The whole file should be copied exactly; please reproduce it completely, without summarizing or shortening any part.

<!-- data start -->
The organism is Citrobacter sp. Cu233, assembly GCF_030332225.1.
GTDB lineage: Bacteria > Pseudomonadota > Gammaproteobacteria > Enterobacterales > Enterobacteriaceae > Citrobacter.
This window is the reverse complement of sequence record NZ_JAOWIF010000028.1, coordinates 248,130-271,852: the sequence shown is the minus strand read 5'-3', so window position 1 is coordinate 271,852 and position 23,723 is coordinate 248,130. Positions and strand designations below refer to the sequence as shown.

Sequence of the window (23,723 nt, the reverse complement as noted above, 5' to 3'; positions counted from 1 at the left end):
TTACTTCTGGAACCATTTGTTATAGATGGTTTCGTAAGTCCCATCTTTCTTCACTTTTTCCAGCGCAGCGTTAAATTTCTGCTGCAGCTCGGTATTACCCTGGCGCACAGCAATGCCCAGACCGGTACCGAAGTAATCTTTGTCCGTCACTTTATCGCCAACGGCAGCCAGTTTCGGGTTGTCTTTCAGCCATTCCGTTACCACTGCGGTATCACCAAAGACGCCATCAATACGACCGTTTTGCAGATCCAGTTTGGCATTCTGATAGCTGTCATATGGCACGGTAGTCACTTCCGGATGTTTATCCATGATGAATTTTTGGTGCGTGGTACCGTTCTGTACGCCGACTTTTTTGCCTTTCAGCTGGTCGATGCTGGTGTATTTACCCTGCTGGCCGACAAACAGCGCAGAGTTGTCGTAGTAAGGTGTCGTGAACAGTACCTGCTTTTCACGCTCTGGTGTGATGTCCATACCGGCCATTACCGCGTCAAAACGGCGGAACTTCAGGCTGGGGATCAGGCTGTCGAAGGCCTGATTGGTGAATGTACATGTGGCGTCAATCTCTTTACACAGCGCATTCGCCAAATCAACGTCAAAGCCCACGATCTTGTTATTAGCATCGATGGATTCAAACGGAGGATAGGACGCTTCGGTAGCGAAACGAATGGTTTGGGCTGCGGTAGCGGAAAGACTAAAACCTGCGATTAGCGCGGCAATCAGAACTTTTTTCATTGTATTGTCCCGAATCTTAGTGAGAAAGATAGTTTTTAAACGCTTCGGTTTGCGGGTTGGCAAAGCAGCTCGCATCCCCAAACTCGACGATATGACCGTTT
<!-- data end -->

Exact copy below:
The organism is Citrobacter sp. Cu233, assembly GCF_030332225.1.
GTDB lineage: Bacteria > Pseudomonadota > Gammaproteobacteria > Enterobacterales > Enterobacteriaceae > Citrobacter.
This window is the reverse complement of sequence record NZ_JAOWIF010000028.1, coordinates 248,130-271,852: the sequence shown is the minus strand read 5'-3', so window position 1 is coordinate 271,852 and position 23,723 is coordinate 248,130. Positions and strand designations below refer to the sequence as shown.

Sequence of the window (23,723 nt, the reverse complement as noted above, 5' to 3'; positions counted from 1 at the left end):
TTACTTCTGGAACCATTTGTTATAGATGGTTTCGTAAGTCCCATCTTTCTTCACTTTTTCCAGCGCAGCGTTAAATTTCTGCTGCAGCTCGGTATTACCCTGGCGCACAGCAATGCCCAGACCGGTACCGAAGTAATCTTTGTCCGTCACTTTATCGCCAACGGCAGCCAGTTTCGGGTTGTCTTTCAGCCATTCCGTTACCACTGCGGTATCACCAAAGACGCCATCAATACGACCGTTTTGCAGATCCAGTTTGGCATTCTGATAGCTGTCATATGGCACGGTAGTCACTTCCGGATGTTTATCCATGATGAATTTTTGGTGCGTGGTACCGTTCTGTACGCCGACTTTTTTGCCTTTCAGCTGGTCGATGCTGGTGTATTTACCCTGCTGGCCGACAAACAGCGCAGAGTTGTCGTAGTAAGGTGTCGTGAACAGTACCTGCTTTTCACGCTCTGGTGTGATGTCCATACCGGCCATTACCGCGTCAAAACGGCGGAACTTCAGGCTGGGGATCAGGCTGTCGAAGGCCTGATTGGTGAATGTACATGTGGCGTCAATCTCTTTACACAGCGCATTCGCCAAATCAACGTCAAAGCCCACGATCTTGTTATTAGCATCGATGGATTCAAACGGAGGATAGGACGCTTCGGTAGCGAAACGAATGGTTTGGGCTGCGGTAGCGGAAAGACTAAAACCTGCGATTAGCGCGGCAATCAGAACTTTTTTCATTGTATTGTCCCGAATCTTAGTGAGAAAGATAGTTTTTAAACGCTTCGGTTTGCGGGTTGGCAAAGCAGCTCGCATCCCCAAACTCGACGATATGACCGTTT